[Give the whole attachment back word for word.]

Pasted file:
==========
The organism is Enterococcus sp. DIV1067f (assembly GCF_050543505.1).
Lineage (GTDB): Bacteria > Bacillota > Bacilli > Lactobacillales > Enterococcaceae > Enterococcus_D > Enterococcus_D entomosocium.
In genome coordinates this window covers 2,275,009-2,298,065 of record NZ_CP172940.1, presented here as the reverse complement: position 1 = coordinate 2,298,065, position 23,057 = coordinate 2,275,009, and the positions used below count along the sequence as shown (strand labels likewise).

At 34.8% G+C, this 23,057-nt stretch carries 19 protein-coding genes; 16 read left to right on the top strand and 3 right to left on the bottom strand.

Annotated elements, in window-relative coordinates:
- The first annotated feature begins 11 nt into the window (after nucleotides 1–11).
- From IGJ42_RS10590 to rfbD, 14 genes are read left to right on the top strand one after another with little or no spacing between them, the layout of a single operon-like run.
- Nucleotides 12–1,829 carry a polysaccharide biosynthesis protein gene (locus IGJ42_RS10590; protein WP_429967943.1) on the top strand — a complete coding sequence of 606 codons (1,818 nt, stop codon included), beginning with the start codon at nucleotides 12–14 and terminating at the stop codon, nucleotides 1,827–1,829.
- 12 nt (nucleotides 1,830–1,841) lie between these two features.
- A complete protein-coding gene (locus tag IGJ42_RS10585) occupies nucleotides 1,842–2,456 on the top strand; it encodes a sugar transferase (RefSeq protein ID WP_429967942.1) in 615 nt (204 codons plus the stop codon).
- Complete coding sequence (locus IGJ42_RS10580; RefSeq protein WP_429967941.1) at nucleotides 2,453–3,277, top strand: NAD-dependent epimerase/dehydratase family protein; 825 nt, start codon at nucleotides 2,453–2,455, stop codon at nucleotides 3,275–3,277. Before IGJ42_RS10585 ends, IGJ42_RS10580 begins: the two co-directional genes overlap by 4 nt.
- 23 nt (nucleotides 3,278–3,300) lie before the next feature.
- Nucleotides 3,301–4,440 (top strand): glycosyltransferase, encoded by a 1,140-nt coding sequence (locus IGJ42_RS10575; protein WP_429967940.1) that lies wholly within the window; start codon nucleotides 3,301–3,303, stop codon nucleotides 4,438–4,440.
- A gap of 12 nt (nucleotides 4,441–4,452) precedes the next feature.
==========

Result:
The organism is Enterococcus sp. DIV1067f (assembly GCF_050543505.1).
Lineage (GTDB): Bacteria > Bacillota > Bacilli > Lactobacillales > Enterococcaceae > Enterococcus_D > Enterococcus_D entomosocium.
In genome coordinates this window covers 2,275,009-2,298,065 of record NZ_CP172940.1, presented here as the reverse complement: position 1 = coordinate 2,298,065, position 23,057 = coordinate 2,275,009, and the positions used below count along the sequence as shown (strand labels likewise).

At 34.8% G+C, this 23,057-nt stretch carries 19 protein-coding genes; 16 read left to right on the top strand and 3 right to left on the bottom strand.

Annotated elements, in window-relative coordinates:
- The first annotated feature begins 11 nt into the window (after nucleotides 1–11).
- From IGJ42_RS10590 to rfbD, 14 genes are read left to right on the top strand one after another with little or no spacing between them, the layout of a single operon-like run.
- Nucleotides 12–1,829 carry a polysaccharide biosynthesis protein gene (locus IGJ42_RS10590; protein WP_429967943.1) on the top strand — a complete coding sequence of 606 codons (1,818 nt, stop codon included), beginning with the start codon at nucleotides 12–14 and terminating at the stop codon, nucleotides 1,827–1,829.
- 12 nt (nucleotides 1,830–1,841) lie between these two features.
- A complete protein-coding gene (locus tag IGJ42_RS10585) occupies nucleotides 1,842–2,456 on the top strand; it encodes a sugar transferase (RefSeq protein ID WP_429967942.1) in 615 nt (204 codons plus the stop codon).
- Complete coding sequence (locus IGJ42_RS10580; RefSeq protein WP_429967941.1) at nucleotides 2,453–3,277, top strand: NAD-dependent epimerase/dehydratase family protein; 825 nt, start codon at nucleotides 2,453–2,455, stop codon at nucleotides 3,275–3,277. Before IGJ42_RS10585 ends, IGJ42_RS10580 begins: the two co-directional genes overlap by 4 nt.
- 23 nt (nucleotides 3,278–3,300) lie before the next feature.
- Nucleotides 3,301–4,440 (top strand): glycosyltransferase, encoded by a 1,140-nt coding sequence (locus IGJ42_RS10575; protein WP_429967940.1) that lies wholly within the window; start codon nucleotides 3,301–3,303, stop codon nucleotides 4,438–4,440.
- A gap of 12 nt (nucleotides 4,441–4,452) precedes the next feature.